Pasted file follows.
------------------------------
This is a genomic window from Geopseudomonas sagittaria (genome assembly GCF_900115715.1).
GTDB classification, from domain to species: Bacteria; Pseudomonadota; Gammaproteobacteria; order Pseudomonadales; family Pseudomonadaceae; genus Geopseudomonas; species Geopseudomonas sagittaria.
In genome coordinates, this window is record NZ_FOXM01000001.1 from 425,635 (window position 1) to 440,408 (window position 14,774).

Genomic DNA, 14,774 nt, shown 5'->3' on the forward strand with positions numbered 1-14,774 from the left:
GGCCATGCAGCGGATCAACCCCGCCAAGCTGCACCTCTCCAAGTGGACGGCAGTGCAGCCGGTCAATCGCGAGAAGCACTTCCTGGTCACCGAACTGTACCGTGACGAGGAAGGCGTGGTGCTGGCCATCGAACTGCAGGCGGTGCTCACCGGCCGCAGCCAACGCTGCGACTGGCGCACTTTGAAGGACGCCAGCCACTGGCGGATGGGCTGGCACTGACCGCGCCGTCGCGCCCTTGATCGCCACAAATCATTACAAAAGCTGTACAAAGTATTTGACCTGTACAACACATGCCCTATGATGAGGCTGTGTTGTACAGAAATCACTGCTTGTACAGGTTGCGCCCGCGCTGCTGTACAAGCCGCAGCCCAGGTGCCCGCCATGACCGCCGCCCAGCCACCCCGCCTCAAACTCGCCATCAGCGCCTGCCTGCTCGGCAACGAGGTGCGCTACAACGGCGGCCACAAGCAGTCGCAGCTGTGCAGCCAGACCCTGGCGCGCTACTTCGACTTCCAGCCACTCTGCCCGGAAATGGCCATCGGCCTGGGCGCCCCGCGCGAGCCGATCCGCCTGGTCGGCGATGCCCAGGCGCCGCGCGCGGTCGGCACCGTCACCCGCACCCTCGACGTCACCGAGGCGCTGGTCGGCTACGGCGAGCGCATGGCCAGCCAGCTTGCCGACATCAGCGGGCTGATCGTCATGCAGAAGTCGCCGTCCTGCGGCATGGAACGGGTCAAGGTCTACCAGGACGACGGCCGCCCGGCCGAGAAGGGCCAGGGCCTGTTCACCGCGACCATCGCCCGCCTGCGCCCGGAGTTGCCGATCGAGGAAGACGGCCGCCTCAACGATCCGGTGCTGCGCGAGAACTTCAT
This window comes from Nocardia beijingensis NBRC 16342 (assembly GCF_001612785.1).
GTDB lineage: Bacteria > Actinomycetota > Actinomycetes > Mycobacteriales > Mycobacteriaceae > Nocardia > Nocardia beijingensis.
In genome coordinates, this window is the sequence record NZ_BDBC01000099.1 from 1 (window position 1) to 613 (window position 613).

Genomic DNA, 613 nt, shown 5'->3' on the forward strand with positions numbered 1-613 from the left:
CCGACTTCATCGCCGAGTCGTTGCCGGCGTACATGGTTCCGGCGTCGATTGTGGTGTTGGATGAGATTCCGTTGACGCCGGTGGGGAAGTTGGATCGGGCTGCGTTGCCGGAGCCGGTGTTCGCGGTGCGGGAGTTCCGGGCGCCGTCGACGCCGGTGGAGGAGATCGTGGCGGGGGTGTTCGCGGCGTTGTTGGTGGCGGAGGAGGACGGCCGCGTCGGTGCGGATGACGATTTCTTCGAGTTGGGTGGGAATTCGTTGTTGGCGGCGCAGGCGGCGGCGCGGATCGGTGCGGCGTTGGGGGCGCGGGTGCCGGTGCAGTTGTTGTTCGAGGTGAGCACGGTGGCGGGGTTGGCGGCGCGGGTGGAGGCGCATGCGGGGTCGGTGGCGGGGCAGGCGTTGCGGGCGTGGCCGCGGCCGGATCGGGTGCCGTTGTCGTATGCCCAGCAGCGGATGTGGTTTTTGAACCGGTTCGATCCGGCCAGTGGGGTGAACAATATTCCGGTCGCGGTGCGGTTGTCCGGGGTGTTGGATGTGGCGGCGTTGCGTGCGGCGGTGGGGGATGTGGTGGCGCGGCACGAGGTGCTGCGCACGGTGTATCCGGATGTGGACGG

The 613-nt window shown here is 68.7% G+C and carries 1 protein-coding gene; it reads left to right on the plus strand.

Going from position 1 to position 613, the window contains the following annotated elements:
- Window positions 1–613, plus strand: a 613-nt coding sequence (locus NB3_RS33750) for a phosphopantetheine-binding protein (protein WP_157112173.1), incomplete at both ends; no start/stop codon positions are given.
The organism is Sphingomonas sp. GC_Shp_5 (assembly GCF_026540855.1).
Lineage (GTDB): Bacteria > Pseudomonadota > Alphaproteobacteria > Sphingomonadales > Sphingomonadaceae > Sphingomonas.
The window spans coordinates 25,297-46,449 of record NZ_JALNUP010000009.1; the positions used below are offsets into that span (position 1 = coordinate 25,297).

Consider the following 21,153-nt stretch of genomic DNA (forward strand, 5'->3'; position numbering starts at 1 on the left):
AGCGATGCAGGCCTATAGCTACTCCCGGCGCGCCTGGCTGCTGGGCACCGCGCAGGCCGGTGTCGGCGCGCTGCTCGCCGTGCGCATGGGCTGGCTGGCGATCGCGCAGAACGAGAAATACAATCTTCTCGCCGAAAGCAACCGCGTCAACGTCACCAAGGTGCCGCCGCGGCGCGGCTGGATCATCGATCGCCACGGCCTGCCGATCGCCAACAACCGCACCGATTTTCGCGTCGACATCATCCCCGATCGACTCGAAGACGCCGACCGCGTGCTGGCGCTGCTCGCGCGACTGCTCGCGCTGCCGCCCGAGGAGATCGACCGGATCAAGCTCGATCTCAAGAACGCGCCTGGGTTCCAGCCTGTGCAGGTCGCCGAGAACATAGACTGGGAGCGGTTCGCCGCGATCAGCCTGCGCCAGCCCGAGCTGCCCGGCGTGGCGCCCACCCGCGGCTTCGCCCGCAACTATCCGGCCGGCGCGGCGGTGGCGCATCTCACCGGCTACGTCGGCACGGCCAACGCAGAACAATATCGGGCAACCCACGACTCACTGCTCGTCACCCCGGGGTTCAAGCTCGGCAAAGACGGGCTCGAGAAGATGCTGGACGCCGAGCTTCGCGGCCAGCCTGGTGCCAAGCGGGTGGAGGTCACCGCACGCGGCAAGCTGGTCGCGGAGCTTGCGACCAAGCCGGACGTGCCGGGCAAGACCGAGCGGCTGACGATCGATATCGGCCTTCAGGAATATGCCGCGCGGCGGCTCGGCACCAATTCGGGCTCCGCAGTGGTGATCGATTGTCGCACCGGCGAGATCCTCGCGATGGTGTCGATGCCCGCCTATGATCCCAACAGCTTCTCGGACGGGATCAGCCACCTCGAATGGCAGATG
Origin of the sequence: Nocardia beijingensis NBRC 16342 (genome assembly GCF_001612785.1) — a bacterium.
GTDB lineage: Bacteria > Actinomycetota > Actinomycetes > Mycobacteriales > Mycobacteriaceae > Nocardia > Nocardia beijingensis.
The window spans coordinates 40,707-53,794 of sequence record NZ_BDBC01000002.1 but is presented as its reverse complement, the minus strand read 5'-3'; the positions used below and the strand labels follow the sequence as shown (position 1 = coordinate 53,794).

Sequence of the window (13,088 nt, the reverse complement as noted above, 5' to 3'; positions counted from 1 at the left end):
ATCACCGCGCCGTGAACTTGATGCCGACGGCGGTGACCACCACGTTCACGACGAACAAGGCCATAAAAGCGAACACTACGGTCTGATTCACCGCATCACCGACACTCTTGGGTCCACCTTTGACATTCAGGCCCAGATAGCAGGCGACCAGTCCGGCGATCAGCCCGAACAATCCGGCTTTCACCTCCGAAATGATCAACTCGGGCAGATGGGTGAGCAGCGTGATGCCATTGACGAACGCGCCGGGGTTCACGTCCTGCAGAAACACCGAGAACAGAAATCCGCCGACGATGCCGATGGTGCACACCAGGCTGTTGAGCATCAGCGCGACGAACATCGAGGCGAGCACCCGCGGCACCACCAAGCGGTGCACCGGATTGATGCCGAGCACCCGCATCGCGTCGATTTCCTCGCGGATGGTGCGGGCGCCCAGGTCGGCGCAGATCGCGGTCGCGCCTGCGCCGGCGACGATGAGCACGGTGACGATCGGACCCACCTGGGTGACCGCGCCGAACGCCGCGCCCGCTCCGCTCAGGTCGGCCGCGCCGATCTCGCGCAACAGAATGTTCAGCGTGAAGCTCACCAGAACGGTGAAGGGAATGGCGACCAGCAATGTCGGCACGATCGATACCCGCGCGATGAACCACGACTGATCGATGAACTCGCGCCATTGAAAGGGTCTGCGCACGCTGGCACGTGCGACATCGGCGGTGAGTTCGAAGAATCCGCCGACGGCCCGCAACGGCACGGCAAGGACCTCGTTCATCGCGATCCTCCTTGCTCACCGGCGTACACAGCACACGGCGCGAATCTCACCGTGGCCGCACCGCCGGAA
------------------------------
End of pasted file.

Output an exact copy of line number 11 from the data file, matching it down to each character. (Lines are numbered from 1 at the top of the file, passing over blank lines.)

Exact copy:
The 613-nt window shown here is 68.7% G+C and carries 1 protein-coding gene; it reads left to right on the plus strand.